The name “Adrian Gore” may not be unfamiliar to many as the name has been featuring in the forums wherever sustainable value creation through businesses has been an agenda. Particularly, in the field of health insurance, which has largely remained traditional for more than a century because of its complicated actuarial approach to pricing, it was Gore who envisioned creating a health insurance company with a purpose to make people healthier.

In the beginning, it was counterintuitive for many as health insurers are supposed to monetize on the poor health of people. But, for Gore, it was more of an imperative than choice, because the South African business environment for health insurers was idiosyncratic for three fundamental reasons.

  • Firstly, a disproportionately higher number of individuals suffering from diseases requiring more than basic healthcare services intervention at scale.
  • Secondly, extremely low density of doctors compared to western countries, and
  • Thirdly, a growing egalitarian stand of the Government, initiated by Nelson Mandela, discouraging health insurers from charging unequal premiums to individuals depending on their age and health condition.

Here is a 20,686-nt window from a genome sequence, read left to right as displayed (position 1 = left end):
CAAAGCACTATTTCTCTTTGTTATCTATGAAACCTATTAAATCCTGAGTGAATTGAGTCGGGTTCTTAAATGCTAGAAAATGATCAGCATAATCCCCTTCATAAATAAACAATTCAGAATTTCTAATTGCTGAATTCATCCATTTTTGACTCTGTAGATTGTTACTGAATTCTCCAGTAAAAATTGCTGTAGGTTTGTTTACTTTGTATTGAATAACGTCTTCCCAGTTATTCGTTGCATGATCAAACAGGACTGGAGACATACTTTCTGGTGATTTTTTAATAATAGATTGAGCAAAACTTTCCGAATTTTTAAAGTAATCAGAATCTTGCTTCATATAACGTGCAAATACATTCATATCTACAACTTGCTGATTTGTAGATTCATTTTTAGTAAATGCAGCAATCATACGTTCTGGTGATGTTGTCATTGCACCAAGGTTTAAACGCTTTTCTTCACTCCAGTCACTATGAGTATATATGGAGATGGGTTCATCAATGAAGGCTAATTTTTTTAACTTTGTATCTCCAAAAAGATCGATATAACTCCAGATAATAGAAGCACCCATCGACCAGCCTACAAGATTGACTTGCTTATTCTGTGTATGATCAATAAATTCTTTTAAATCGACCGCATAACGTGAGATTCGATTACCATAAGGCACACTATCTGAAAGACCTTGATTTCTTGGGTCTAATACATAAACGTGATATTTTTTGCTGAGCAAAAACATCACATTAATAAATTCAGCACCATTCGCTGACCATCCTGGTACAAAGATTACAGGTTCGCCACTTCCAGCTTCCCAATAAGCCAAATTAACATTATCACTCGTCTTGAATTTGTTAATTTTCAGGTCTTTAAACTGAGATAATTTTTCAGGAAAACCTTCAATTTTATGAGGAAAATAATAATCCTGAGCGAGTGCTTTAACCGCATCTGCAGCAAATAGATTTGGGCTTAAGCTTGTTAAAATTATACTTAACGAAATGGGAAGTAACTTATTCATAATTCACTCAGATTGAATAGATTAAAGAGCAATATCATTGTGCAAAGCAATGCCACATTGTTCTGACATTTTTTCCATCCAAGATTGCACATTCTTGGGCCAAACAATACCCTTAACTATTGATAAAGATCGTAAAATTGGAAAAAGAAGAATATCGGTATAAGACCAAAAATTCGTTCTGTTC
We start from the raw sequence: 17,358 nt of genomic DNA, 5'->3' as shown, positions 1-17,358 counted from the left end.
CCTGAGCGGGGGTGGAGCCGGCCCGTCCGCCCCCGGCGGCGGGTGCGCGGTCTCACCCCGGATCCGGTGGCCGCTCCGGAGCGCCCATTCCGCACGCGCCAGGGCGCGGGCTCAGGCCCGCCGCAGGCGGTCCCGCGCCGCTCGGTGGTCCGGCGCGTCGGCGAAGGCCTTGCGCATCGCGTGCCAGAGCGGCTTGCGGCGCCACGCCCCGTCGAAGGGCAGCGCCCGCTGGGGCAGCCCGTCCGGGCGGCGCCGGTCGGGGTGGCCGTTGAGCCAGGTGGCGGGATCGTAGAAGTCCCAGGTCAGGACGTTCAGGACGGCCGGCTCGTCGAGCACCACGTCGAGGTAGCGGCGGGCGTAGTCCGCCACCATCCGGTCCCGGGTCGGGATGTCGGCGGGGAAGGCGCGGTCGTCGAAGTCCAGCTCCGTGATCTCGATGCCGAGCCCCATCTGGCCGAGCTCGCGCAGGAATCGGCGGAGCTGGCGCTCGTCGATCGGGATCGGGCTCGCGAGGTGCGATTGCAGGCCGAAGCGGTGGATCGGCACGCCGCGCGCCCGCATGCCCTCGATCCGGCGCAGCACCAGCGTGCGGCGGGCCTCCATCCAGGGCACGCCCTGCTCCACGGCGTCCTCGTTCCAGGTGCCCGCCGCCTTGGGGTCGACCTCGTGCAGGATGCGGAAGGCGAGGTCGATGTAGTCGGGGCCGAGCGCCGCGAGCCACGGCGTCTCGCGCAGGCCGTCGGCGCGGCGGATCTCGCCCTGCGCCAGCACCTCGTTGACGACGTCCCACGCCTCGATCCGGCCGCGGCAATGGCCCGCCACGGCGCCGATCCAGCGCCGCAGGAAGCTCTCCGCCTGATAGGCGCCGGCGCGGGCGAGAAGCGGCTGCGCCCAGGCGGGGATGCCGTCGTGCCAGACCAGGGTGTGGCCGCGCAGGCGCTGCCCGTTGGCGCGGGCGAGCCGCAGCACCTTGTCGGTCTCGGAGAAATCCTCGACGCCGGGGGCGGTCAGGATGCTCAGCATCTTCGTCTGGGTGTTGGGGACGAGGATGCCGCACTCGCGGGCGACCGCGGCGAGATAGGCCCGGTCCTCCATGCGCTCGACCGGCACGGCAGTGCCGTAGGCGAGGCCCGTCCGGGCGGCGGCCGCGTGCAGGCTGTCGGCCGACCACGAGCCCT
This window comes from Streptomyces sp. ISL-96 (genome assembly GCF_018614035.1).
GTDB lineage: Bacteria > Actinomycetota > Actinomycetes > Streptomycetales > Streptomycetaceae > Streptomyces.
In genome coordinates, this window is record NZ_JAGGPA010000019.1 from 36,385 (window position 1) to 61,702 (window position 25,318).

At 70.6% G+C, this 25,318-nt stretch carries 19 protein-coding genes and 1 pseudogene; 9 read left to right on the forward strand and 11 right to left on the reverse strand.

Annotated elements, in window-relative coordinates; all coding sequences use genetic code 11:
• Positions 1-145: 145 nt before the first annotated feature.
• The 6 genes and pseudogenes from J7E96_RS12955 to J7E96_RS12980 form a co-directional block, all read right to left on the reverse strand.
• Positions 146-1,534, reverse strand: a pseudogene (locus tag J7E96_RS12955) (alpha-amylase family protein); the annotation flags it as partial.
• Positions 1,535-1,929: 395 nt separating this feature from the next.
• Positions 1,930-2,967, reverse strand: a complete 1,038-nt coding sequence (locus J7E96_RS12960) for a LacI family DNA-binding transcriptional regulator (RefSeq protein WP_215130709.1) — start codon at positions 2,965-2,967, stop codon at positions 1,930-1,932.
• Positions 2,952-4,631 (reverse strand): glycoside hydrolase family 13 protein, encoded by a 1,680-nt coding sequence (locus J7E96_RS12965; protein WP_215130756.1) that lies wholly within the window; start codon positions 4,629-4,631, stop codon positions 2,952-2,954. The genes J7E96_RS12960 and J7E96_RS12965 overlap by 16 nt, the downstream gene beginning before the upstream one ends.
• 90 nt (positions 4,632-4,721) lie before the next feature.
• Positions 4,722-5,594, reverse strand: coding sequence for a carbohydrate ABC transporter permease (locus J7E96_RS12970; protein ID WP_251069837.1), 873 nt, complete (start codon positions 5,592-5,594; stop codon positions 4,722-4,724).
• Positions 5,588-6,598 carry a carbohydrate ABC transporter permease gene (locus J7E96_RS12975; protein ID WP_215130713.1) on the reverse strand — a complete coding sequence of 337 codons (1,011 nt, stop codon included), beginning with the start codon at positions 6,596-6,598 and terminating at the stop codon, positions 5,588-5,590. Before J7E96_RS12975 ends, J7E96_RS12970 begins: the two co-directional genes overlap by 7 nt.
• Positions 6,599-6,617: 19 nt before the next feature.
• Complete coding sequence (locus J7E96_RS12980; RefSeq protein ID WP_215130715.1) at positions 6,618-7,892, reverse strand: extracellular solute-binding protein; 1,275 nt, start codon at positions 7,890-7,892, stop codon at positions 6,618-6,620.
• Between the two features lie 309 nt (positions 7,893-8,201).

A Wave of Change By Discovery Health

Traditionally, the process of underwriting determines an individual’s premium of health insurance based on several factors such as his/her health condition, age, nature of work, geographical location, and so on and so forth.

However, for Discovery Health, which started its journey in 1992, the approach was different and unique, right from the beginning. It was not the pre-existing risk, which was the central concern of this insurer but a behavioral risk that became the fundamental premise of providing health insurance services.

The healthcare industry’s growth has been exponential relative to the wellness industry, as observed by Adrian Gore. This was because of the hyperbolic discounting that people do to the wellness industry. The results or outcome of wellness programs are realized only after following decades of disciplined lifestyle compared to the healthcare industry, where medications and treatment provide immediate relief. So, it was an extremely challenging exercise to make people change their behavior towards adopting a healthy lifestyle and jettison their age-old habits and addictions.

The process of transforming society into a conscious and rational decision-making platform where people make their choices more prudently and encourage each other to embrace a healthy lifestyle demanded a strategic and predominantly collaborative approach. It was also necessary to reward and incentivize prudent behavior as it is natural for human beings to repeat behaviors that are rewarded (Operant conditioning theory of B. F. Skinner).

The Vitality Program of Discovery Health

All these insights led Adrian Gore to design and implement something known as “The Vitality Program”. The program incentivized the health insurance policyholders of Discovery health for each step they took towards wellness and health.